The Gascoyne Cecil Estate
Paye Stonework and Restoration
Leicester Square, London
The London Hippodrome was built in 1900 by the renowned theatre Architect, Frank Matcham, as a hippodrome for circus and variety performances. Over 50 years the facades had slowly fallen into a bad state of repair due to tenant neglect which led to Lord Shaftesbury and the Gascoyne Cecil Estate appointing Paye to restore the external fabric of the building.
Located in one of the most thriving areas of London directly over the entrance to the extremely busy underground station Leicester Square the project was a technical and logistical challenge.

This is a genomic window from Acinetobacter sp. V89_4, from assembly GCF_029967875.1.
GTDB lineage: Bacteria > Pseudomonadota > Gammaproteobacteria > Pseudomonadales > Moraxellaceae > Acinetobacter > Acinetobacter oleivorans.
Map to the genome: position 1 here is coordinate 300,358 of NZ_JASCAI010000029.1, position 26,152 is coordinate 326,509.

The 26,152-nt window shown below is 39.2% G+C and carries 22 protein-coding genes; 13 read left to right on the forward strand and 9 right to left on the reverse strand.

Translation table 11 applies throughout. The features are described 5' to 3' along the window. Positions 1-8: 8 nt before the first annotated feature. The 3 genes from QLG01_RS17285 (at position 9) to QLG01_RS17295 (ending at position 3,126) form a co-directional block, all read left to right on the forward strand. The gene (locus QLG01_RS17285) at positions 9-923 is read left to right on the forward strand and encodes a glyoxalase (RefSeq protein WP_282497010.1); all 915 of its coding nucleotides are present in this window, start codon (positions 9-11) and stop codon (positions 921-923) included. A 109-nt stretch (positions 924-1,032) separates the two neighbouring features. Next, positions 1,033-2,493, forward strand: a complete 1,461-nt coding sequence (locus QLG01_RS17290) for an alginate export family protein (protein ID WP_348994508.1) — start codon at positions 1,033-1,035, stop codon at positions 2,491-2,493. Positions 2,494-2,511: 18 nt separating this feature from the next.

Works included a conservation clean to the neglected sandstone facades, sourcing alternative red sandstones to petrographically match the original and no longer available Red Mansfield, pigmented restoration mortars to some sheltered elements and extensive lead and roofing repairs.
The building is renowned for the impressive statues at high level and whilst the bronze cast iron chariot and horses were conserved, Paye’s sculptors were requested to replicate the terracotta Roman Centurions standing over eight feet tall.